Edward Loveall

Terminal Marks

There’s a feature I love in the macOS Terminal emulator that very few other emulators offer: marks. The ability to “mark” a line so you can use it later, kind of like a bookmark, is something I use multiple times a day.

Scroll back

One great thing about marks is I can easily get back to them. As a developer I’m often looking at large logs that contain more information than I need. However, when you do need that information it takes a bit of digging to find a useful point to start.

Like, say I’m trying to figure out what requests get sent to the server when I load a specific page. What I do is set a mark (⌘-U in the macOS terminal) then visit the page. Now going to the previous mark (⌘-▲) scrolls back to just before I visited the page. I’ve very quickly found the place I want to start from without having to scan potentially hundreds or thousands of lines.

Command history with output

What’s great is that you can set this up to add a mark to every command you run. (This might be the default, I’m not sure.) This makes it easy to navigate backwards one command at a time and see what you typed and what the output was. Scrolling up does this too, but it’s a difference of semantics. Scrolling has line semantics: it scrolls X amount of lines per scroll movement. Marks have command semantics: it moves one command at a time regardless if the output was 1 line or 1000.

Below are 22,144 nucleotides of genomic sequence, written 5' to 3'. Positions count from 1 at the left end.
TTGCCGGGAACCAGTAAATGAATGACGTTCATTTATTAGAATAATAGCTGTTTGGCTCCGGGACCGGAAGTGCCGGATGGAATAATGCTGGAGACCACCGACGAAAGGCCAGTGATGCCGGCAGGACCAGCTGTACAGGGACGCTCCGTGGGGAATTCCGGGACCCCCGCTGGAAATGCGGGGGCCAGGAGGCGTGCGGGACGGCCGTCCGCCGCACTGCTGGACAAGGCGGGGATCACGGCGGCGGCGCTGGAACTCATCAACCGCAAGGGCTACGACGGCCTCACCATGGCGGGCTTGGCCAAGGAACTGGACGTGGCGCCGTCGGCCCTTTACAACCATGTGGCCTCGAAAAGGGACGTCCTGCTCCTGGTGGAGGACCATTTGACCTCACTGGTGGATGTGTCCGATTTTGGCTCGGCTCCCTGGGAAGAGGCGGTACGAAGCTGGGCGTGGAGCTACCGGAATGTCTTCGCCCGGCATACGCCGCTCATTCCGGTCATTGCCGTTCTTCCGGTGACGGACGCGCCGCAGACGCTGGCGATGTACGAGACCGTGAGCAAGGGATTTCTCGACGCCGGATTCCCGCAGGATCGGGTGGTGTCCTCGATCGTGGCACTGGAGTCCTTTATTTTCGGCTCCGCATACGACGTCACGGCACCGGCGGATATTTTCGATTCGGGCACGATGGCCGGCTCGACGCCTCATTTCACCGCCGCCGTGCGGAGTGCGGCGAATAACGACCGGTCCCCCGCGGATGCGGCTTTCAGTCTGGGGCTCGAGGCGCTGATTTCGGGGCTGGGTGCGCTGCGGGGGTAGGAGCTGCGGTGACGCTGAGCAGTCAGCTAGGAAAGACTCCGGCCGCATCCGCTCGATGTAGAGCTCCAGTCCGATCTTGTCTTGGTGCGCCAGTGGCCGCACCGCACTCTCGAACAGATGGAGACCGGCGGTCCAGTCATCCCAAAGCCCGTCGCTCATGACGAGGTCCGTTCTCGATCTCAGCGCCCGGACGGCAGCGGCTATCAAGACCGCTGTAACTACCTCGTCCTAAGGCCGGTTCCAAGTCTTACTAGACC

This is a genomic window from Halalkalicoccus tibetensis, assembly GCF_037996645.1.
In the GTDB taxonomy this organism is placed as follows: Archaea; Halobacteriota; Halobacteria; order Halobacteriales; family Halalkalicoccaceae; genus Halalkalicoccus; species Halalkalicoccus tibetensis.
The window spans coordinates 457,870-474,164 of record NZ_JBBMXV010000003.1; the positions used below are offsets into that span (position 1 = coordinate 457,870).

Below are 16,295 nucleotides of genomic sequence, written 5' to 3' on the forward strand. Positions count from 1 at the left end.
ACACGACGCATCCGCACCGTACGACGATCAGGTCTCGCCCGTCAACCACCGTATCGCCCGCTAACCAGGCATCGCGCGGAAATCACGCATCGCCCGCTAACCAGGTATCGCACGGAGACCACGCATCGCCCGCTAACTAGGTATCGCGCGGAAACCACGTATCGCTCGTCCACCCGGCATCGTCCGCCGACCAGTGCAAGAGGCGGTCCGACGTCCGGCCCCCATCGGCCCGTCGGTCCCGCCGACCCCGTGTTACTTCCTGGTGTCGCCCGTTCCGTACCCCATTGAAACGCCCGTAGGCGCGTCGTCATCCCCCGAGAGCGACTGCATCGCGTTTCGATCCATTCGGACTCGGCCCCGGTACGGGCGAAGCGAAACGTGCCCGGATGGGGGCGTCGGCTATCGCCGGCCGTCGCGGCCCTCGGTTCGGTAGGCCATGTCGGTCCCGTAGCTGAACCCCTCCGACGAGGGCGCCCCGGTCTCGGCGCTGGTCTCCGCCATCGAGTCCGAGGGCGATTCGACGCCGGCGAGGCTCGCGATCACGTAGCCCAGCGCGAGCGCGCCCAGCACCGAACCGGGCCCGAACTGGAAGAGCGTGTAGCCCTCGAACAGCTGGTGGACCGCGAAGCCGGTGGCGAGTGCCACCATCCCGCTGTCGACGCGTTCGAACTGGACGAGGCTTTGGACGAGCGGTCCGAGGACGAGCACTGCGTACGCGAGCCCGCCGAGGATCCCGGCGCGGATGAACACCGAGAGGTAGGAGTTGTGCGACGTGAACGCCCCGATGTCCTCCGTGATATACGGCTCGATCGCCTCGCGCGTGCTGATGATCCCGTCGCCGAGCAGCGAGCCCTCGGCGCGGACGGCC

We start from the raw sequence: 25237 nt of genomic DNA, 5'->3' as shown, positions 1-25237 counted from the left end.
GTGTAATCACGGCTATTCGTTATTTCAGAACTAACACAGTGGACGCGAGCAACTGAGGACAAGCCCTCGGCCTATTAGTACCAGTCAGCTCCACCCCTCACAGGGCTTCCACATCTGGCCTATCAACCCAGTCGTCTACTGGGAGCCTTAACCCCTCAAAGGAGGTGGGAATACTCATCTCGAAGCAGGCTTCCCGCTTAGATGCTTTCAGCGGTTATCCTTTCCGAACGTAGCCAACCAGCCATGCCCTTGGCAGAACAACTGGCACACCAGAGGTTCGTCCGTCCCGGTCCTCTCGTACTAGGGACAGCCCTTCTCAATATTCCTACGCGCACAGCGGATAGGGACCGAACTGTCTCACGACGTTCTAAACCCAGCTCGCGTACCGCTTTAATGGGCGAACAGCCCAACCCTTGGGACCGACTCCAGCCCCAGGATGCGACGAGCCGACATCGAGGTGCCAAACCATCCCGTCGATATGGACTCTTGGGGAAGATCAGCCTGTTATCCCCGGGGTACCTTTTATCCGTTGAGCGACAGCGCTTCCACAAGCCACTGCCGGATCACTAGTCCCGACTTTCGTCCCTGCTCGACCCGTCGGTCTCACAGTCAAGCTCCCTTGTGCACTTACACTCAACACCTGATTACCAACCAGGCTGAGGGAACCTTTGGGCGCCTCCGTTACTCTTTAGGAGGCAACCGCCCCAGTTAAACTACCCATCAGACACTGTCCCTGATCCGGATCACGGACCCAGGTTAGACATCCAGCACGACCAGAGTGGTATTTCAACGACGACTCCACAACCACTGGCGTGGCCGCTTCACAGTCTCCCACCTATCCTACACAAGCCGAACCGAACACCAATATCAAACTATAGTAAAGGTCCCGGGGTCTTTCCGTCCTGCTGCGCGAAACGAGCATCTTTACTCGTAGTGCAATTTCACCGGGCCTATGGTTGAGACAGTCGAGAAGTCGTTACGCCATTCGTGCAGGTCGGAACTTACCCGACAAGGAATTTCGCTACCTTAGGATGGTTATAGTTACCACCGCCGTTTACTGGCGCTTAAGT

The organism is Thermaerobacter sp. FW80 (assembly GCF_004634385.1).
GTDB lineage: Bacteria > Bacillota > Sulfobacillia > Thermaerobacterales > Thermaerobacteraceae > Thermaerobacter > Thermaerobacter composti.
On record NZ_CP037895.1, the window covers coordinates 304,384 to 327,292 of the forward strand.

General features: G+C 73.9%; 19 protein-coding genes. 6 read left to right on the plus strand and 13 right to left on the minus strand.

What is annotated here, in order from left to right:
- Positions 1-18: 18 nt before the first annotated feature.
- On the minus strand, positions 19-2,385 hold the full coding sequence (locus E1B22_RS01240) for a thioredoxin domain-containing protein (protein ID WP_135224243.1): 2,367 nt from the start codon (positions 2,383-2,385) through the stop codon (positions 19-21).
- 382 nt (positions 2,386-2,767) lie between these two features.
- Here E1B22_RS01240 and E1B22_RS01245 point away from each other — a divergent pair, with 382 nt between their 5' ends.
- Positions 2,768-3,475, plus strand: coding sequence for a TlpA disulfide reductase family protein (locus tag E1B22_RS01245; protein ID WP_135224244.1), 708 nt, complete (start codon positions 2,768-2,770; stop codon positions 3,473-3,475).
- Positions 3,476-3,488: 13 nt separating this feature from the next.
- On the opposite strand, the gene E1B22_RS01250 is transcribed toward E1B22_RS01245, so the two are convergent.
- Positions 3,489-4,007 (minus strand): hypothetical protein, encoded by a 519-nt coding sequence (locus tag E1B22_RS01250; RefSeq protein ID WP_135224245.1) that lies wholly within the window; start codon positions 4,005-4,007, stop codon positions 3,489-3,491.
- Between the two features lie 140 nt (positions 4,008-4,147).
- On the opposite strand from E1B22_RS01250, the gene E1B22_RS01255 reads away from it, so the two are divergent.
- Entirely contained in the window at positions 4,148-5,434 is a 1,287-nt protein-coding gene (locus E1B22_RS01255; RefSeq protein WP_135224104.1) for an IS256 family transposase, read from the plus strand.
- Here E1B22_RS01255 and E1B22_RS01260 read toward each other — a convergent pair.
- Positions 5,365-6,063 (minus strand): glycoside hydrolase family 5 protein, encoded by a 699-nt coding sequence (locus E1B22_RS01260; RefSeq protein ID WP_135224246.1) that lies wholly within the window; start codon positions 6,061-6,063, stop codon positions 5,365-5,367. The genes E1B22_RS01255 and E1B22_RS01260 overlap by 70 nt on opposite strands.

Clear to previous mark

Another thing I do is make typos. whic instead of which puts text on my screen that I don’t need to keep. Some mistyped commands can even put lots of text on the screen which makes it harder to compare two outputs.

I can always clear all the scroll back, but I may want some of it. Clear to previous mark (⌘-L) gets rid of just that one mistake instantly.

Other terminals

I’m surprised that almost no other terminal emulator does this. iTerm does this (with some setup) but it’s subtly different than the macOS terminal, and I think a little clunkier. Clear to previous mark only clears the output not the command, so the bad command remains there unless you clear again. Still, I’m glad it exists.

Semantically marking each command seems like such an improvement to me over manual scrolling. I’d love to see it implemented more widely.